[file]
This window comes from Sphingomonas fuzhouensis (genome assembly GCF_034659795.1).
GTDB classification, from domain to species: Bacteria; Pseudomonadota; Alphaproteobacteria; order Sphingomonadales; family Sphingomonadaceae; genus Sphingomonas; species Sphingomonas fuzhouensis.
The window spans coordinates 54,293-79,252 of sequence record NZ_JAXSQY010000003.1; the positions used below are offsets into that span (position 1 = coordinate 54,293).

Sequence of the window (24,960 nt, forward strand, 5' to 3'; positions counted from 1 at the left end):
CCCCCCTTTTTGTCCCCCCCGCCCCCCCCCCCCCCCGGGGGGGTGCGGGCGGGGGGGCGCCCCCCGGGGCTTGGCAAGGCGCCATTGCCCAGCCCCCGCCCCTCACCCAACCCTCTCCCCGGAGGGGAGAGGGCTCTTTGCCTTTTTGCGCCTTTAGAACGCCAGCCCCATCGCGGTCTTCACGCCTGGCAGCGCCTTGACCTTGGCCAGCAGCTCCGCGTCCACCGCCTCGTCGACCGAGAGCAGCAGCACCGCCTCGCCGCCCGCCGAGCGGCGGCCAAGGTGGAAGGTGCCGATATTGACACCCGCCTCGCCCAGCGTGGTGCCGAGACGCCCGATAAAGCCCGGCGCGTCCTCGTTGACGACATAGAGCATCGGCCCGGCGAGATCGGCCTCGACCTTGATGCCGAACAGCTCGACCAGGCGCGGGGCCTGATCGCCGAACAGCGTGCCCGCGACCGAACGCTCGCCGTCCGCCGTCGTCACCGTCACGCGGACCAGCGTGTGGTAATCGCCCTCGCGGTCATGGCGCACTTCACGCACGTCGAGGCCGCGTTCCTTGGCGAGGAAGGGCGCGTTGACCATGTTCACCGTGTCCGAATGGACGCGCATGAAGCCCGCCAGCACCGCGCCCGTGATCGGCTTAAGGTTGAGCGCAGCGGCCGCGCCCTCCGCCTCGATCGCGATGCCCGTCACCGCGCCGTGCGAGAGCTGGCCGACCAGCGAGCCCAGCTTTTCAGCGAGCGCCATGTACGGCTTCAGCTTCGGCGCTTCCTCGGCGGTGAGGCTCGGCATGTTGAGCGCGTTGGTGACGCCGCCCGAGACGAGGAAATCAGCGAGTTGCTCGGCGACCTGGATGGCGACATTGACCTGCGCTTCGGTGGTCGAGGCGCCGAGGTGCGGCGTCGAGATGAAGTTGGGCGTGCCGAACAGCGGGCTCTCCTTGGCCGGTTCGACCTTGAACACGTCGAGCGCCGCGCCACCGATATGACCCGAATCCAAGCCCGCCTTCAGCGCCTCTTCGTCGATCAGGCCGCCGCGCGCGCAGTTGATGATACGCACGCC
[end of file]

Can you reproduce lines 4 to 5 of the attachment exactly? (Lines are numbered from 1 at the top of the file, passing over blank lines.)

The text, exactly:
Sequence of the window (24,960 nt, forward strand, 5' to 3'; positions counted from 1 at the left end):
CCCCCCTTTTTGTCCCCCCCGCCCCCCCCCCCCCCCGGGGGGGTGCGGGCGGGGGGGCGCCCCCCGGGGCTTGGCAAGGCGCCATTGCCCAGCCCCCGCCCCTCACCCAACCCTCTCCCCGGAGGGGAGAGGGCTCTTTGCCTTTTTGCGCCTTTAGAACGCCAGCCCCATCGCGGTCTTCACGCCTGGCAGCGCCTTGACCTTGGCCAGCAGCTCCGCGTCCACCGCCTCGTCGACCGAGAGCAGCAGCACCGCCTCGCCGCCCGCCGAGCGGCGGCCAAGGTGGAAGGTGCCGATATTGACACCCGCCTCGCCCAGCGTGGTGCCGAGACGCCCGATAAAGCCCGGCGCGTCCTCGTTGACGACATAGAGCATCGGCCCGGCGAGATCGGCCTCGACCTTGATGCCGAACAGCTCGACCAGGCGCGGGGCCTGATCGCCGAACAGCGTGCCCGCGACCGAACGCTCGCCGTCCGCCGTCGTCACCGTCACGCGGACCAGCGTGTGGTAATCGCCCTCGCGGTCATGGCGCACTTCACGCACGTCGAGGCCGCGTTCCTTGGCGAGGAAGGGCGCGTTGACCATGTTCACCGTGTCCGAATGGACGCGCATGAAGCCCGCCAGCACCGCGCCCGTGATCGGCTTAAGGTTGAGCGCAGCGGCCGCGCCCTCCGCCTCGATCGCGATGCCCGTCACCGCGCCGTGCGAGAGCTGGCCGACCAGCGAGCCCAGCTTTTCAGCGAGCGCCATGTACGGCTTCAGCTTCGGCGCTTCCTCGGCGGTGAGGCTCGGCATGTTGAGCGCGTTGGTGACGCCGCCCGAGACGAGGAAATCAGCGAGTTGCTCGGCGACCTGGATGGCGACATTGACCTGCGCTTCGGTGGTCGAGGCGCCGAGGTGCGGCGTCGAGATGAAGTTGGGCGTGCCGAACAGCGGGCTCTCCTTGGCCGGTTCGACCTTGAACACGTCGAGCGCCGCGCCACCGATATGACCCGAATCCAAGCCCGCCTTCAGCGCCTCTTCGTCGATCAGGCCGCCGCGCGCGCAGTTGATGATACGCACGCC